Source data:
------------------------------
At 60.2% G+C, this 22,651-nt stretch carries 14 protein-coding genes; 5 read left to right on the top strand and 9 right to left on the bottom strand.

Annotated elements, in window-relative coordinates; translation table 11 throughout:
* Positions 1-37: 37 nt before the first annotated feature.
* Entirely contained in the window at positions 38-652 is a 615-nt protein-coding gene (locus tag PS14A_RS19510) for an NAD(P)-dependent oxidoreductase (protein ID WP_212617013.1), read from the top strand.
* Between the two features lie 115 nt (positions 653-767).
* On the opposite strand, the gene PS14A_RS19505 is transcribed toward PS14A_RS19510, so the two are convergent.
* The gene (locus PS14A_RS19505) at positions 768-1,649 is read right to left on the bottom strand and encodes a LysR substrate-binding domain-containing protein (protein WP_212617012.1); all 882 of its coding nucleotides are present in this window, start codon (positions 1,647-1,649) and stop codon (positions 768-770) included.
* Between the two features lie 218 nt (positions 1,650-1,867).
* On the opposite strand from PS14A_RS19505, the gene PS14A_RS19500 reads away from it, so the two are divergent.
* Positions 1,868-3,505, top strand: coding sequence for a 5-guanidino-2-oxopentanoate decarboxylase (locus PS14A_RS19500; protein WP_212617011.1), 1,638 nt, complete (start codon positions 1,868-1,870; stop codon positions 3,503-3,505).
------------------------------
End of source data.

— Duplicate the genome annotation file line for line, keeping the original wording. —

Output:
At 60.2% G+C, this 22,651-nt stretch carries 14 protein-coding genes; 5 read left to right on the top strand and 9 right to left on the bottom strand.

Annotated elements, in window-relative coordinates; translation table 11 throughout:
* Positions 1-37: 37 nt before the first annotated feature.
* Entirely contained in the window at positions 38-652 is a 615-nt protein-coding gene (locus tag PS14A_RS19510) for an NAD(P)-dependent oxidoreductase (protein ID WP_212617013.1), read from the top strand.
* Between the two features lie 115 nt (positions 653-767).
* On the opposite strand, the gene PS14A_RS19505 is transcribed toward PS14A_RS19510, so the two are convergent.
* The gene (locus PS14A_RS19505) at positions 768-1,649 is read right to left on the bottom strand and encodes a LysR substrate-binding domain-containing protein (protein WP_212617012.1); all 882 of its coding nucleotides are present in this window, start codon (positions 1,647-1,649) and stop codon (positions 768-770) included.
* Between the two features lie 218 nt (positions 1,650-1,867).
* On the opposite strand from PS14A_RS19505, the gene PS14A_RS19500 reads away from it, so the two are divergent.
* Positions 1,868-3,505, top strand: coding sequence for a 5-guanidino-2-oxopentanoate decarboxylase (locus PS14A_RS19500; protein WP_212617011.1), 1,638 nt, complete (start codon positions 1,868-1,870; stop codon positions 3,503-3,505).